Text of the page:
Pig to plate, all on view at Hungary sausage fest
By Michael Roddy
BEKESCSABA, Hungary (Reuters) - The annual Bekescsaba Sausage Festival is the place to taste and find out secrets of Hungary's spicy kolbasz sausages, but strict vegetarians and anyone who sticks to the rule that it's best not to ask how a sausage was made might want to steer clear.
From butchering a pig, complete with blowtorch for searing the bristles, to grinding the meat, mixing it with spices and squeezing it into long, filmy sausage casings that fit just so over the nozzle of a purpose-built stuffing machine, pig to plate is on display with little left to the imagination.
"Any foreigner who ever once tasted the Hungarian sausage will always ask me: 'That sausage, can you please bring me that sausage again?'," said Gyula Bodrogi, a Hungarian actor and member of the jury that judges the best of the day's kolbasz.
And people do love it. The 15th year of the four-day festival in a rural area of southeastern Hungary, near the Romanian border, drew an estimated 100,000 visitors over the end-October holiday weekend, winding up Monday.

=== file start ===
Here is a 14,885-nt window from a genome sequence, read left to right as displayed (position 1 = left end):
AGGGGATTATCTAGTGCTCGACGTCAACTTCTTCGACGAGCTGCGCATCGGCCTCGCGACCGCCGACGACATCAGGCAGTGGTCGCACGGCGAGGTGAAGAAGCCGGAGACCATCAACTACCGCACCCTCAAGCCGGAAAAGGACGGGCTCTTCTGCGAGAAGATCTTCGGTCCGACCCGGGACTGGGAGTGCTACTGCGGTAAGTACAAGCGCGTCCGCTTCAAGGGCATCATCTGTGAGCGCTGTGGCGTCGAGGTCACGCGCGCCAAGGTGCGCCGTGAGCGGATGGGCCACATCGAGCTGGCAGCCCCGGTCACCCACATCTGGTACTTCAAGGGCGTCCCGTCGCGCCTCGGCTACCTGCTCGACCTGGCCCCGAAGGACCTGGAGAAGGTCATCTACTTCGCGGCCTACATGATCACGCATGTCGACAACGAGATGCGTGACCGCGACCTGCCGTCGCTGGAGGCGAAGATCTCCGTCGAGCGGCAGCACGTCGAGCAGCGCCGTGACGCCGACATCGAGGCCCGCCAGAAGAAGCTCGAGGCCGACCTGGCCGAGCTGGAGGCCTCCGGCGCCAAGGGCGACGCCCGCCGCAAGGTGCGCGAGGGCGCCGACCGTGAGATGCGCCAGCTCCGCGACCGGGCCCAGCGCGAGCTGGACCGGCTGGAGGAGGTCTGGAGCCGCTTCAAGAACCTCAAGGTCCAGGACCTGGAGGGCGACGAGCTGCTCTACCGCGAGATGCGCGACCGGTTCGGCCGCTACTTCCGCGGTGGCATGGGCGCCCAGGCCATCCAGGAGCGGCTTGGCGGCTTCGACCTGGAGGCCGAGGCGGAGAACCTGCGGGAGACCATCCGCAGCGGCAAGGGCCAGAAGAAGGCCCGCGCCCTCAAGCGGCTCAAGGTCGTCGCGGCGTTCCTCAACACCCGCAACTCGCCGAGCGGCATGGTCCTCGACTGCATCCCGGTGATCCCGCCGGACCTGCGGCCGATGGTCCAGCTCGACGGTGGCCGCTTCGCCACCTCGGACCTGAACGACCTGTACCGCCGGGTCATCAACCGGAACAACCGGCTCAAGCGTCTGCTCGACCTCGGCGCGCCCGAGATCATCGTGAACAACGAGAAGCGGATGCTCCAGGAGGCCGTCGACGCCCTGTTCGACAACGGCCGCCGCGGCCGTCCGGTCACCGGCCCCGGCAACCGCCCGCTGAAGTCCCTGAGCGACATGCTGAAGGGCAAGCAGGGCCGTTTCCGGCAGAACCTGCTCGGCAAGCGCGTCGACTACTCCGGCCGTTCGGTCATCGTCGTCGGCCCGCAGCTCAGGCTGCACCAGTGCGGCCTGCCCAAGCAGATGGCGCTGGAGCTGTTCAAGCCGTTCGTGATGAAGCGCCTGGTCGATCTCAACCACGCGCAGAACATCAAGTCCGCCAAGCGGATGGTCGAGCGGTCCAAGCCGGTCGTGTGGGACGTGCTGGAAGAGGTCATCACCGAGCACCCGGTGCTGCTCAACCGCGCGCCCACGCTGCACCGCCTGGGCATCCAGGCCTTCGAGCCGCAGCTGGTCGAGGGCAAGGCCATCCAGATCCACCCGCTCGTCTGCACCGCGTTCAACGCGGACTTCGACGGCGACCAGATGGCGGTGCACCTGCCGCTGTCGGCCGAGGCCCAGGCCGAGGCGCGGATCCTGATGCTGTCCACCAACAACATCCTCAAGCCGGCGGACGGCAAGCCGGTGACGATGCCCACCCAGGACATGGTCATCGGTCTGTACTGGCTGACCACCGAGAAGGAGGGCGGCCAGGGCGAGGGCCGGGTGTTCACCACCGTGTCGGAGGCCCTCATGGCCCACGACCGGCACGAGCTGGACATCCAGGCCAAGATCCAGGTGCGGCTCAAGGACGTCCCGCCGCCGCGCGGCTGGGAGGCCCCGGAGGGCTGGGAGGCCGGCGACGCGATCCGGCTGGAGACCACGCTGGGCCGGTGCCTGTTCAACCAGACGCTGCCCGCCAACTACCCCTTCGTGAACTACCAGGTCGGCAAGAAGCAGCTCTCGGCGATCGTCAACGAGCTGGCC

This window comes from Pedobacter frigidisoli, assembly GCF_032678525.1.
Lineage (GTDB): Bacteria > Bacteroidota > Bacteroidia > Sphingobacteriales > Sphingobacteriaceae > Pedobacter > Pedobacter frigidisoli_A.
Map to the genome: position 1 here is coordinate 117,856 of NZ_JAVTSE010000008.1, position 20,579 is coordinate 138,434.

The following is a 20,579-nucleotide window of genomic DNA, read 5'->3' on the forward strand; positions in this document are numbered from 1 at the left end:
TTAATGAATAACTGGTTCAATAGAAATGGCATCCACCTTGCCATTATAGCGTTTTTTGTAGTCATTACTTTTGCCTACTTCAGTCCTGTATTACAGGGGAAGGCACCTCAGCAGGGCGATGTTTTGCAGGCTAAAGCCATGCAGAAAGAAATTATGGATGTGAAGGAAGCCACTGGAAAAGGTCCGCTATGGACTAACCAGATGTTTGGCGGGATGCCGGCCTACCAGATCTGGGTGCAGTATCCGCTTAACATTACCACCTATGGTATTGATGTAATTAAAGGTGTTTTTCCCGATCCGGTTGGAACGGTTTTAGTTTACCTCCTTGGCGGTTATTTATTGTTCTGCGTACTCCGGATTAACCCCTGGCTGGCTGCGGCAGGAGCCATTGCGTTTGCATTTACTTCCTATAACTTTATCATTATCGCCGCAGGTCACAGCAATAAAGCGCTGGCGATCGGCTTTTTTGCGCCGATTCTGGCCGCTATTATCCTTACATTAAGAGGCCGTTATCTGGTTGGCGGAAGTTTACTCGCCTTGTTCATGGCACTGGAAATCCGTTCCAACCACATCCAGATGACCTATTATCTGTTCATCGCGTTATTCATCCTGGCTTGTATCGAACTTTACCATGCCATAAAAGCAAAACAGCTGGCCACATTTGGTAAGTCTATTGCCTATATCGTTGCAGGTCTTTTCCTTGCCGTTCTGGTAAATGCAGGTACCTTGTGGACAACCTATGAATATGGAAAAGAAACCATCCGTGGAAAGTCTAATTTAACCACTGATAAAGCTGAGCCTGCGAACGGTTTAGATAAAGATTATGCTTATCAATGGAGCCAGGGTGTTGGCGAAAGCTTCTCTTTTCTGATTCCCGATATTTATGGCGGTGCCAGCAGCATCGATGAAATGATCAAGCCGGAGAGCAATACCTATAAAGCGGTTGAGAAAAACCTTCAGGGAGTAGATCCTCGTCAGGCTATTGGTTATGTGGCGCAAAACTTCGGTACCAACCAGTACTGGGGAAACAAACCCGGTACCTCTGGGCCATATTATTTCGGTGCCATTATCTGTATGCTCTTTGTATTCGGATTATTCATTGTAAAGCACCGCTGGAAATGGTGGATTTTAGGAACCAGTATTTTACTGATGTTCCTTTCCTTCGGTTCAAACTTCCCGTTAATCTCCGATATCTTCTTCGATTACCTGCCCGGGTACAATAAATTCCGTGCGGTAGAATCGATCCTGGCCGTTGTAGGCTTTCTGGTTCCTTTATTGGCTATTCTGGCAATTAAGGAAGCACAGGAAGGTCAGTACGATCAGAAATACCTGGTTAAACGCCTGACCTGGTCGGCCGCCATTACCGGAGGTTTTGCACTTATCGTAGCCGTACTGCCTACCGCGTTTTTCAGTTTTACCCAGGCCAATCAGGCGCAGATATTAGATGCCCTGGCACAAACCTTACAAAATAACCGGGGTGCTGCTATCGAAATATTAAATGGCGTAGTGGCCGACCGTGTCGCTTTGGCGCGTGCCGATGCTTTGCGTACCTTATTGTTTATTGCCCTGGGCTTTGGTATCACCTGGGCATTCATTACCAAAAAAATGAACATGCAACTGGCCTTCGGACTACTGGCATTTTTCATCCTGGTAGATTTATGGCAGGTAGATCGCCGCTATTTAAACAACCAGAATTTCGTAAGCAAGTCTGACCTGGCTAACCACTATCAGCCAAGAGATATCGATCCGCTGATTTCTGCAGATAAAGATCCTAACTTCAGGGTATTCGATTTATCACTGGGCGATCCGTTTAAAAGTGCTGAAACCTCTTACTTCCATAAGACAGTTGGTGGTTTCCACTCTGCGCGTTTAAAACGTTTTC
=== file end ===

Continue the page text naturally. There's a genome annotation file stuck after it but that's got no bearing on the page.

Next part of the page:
While others celebrated Hallowe'en and All Saints Day, many Hungarians and Romanians spent time well-fed at what organizers say is the biggest eating and drinking event in eastern and central Europe -- a food-focused flipside to Germany's beery Oktoberfest.
People come for the weather, which this year was sunny and mild, for music from local and regional rock and folk bands, for dancing, crafts, amusement-park rides, beer, wine and the ever-present, potent and often homemade "palinka" fruit brandy.
But most of all they come for the kolbasz ("sausage," in Hungarian), made according to a century-old recipe with pork, paprika, garlic, caraway seeds, but also various tricks of the trade, and available in sizes and shapes from finger-sized to monsters more than a meter (yard) long, ranging in texture from dry to moist and in spiciness from mild to mouth-destroying.
Visitors also get to watch and cheer on about 500 roughly 10-person teams making the kolbasz from scratch, competing in a good-natured, carnival-like, palinka-fueled atmosphere. Continued...